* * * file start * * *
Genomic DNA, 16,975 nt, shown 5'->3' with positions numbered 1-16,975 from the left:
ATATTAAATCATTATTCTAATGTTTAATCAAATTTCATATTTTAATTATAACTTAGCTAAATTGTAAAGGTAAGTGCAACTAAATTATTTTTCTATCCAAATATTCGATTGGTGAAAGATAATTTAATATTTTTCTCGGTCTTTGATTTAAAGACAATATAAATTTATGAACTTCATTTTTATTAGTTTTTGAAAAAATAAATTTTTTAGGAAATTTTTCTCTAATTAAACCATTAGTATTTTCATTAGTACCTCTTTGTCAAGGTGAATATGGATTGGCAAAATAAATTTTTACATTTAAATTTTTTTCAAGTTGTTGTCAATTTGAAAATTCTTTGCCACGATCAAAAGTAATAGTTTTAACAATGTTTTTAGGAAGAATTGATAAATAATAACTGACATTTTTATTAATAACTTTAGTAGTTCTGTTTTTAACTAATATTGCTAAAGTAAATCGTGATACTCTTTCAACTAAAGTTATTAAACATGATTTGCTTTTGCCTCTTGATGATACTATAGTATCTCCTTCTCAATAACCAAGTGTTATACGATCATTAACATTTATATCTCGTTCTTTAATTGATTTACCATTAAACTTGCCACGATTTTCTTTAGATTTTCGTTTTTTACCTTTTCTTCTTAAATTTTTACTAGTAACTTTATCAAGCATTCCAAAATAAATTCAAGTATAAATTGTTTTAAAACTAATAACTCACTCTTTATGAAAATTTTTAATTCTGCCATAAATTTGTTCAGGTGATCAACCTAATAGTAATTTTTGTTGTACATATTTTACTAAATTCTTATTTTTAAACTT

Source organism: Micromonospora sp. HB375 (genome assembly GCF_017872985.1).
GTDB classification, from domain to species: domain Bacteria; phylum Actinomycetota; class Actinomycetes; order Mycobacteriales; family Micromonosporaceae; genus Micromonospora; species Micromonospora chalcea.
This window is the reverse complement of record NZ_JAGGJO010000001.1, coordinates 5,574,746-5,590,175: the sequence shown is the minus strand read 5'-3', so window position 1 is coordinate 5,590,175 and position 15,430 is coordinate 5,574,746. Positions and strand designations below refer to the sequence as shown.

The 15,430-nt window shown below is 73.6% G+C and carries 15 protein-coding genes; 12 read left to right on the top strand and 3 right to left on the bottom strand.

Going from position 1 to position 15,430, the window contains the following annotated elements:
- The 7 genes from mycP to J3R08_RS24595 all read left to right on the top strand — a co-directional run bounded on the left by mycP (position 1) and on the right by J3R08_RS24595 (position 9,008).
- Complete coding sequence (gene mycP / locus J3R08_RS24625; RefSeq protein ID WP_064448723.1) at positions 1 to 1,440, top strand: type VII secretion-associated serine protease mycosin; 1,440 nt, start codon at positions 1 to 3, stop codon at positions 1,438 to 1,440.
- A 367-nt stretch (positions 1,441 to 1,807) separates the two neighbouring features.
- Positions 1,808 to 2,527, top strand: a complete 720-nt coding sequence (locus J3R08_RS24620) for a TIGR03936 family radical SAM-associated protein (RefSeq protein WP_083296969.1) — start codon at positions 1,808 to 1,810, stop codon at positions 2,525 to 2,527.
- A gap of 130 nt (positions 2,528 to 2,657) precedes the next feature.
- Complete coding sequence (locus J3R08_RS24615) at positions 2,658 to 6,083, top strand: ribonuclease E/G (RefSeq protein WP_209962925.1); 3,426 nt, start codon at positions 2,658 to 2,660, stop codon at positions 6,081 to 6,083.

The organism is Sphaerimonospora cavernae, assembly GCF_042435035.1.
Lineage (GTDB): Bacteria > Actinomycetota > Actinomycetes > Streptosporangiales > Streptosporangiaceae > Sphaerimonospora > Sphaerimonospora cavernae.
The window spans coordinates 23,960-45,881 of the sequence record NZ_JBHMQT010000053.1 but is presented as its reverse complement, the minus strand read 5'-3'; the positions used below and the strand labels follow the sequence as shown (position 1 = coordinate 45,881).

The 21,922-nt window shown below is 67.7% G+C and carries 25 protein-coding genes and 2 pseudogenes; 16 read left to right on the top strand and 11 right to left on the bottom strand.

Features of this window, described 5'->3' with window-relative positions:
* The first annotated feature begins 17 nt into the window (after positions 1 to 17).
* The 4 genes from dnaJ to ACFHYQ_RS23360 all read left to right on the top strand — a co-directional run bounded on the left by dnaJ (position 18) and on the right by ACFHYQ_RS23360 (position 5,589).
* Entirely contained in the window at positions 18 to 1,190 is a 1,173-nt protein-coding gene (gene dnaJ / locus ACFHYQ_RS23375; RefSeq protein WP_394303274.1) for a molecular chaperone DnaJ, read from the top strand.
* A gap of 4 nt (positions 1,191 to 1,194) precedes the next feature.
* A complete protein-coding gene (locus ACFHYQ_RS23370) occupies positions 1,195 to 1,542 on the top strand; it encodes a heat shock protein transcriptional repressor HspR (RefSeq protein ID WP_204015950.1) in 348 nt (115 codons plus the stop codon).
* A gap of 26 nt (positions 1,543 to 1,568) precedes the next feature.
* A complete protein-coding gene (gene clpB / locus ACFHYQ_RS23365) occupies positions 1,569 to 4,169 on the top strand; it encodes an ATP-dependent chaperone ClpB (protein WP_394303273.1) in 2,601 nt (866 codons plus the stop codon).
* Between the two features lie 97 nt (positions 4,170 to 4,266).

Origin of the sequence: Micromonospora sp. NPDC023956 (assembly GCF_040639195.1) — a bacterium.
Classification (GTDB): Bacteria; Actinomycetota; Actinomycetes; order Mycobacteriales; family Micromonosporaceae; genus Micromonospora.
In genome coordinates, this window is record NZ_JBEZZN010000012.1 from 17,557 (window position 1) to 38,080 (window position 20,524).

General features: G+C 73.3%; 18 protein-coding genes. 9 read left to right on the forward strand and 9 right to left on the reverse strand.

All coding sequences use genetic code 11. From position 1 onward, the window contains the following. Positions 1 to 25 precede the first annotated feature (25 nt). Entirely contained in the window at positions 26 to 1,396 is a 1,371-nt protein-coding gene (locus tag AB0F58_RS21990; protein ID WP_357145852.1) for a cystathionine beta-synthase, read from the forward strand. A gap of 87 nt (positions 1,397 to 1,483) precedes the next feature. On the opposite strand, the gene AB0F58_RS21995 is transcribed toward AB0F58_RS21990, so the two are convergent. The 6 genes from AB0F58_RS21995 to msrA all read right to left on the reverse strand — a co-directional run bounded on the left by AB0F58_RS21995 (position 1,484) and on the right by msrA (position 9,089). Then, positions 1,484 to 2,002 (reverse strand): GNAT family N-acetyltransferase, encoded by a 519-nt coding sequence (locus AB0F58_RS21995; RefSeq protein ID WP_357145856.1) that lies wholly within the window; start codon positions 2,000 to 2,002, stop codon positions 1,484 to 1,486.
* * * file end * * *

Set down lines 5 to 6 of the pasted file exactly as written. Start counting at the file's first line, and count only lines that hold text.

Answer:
This window is the reverse complement of record NZ_JAGGJO010000001.1, coordinates 5,574,746-5,590,175: the sequence shown is the minus strand read 5'-3', so window position 1 is coordinate 5,590,175 and position 15,430 is coordinate 5,574,746. Positions and strand designations below refer to the sequence as shown.

The 15,430-nt window shown below is 73.6% G+C and carries 15 protein-coding genes; 12 read left to right on the top strand and 3 right to left on the bottom strand.